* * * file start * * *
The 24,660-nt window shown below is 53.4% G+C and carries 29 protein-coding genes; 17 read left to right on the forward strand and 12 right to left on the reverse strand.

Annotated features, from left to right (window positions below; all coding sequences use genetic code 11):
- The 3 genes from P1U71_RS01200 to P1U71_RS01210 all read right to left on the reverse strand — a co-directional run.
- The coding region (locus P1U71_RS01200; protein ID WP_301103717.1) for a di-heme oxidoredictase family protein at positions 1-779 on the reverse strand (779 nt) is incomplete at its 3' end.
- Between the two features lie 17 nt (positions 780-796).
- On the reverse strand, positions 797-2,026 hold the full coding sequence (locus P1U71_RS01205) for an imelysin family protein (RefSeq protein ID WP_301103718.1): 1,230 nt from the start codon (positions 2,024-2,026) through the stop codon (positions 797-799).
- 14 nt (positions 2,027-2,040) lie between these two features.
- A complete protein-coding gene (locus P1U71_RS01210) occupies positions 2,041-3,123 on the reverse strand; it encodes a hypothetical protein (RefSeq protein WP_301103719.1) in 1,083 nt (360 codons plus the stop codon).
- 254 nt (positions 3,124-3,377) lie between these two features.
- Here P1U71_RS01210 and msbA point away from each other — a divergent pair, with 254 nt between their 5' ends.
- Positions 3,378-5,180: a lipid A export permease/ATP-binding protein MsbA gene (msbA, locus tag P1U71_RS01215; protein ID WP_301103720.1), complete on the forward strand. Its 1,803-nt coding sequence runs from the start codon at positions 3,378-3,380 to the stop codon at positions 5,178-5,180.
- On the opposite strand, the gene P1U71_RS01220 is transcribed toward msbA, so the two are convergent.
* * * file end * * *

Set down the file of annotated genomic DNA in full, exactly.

The 24,660-nt window shown below is 53.4% G+C and carries 29 protein-coding genes; 17 read left to right on the forward strand and 12 right to left on the reverse strand.

Annotated features, from left to right (window positions below; all coding sequences use genetic code 11):
- The 3 genes from P1U71_RS01200 to P1U71_RS01210 all read right to left on the reverse strand — a co-directional run.
- The coding region (locus P1U71_RS01200; protein ID WP_301103717.1) for a di-heme oxidoredictase family protein at positions 1-779 on the reverse strand (779 nt) is incomplete at its 3' end.
- Between the two features lie 17 nt (positions 780-796).
- On the reverse strand, positions 797-2,026 hold the full coding sequence (locus P1U71_RS01205) for an imelysin family protein (RefSeq protein ID WP_301103718.1): 1,230 nt from the start codon (positions 2,024-2,026) through the stop codon (positions 797-799).
- 14 nt (positions 2,027-2,040) lie between these two features.
- A complete protein-coding gene (locus P1U71_RS01210) occupies positions 2,041-3,123 on the reverse strand; it encodes a hypothetical protein (RefSeq protein WP_301103719.1) in 1,083 nt (360 codons plus the stop codon).
- 254 nt (positions 3,124-3,377) lie between these two features.
- Here P1U71_RS01210 and msbA point away from each other — a divergent pair, with 254 nt between their 5' ends.
- Positions 3,378-5,180: a lipid A export permease/ATP-binding protein MsbA gene (msbA, locus tag P1U71_RS01215; protein ID WP_301103720.1), complete on the forward strand. Its 1,803-nt coding sequence runs from the start codon at positions 3,378-3,380 to the stop codon at positions 5,178-5,180.
- On the opposite strand, the gene P1U71_RS01220 is transcribed toward msbA, so the two are convergent.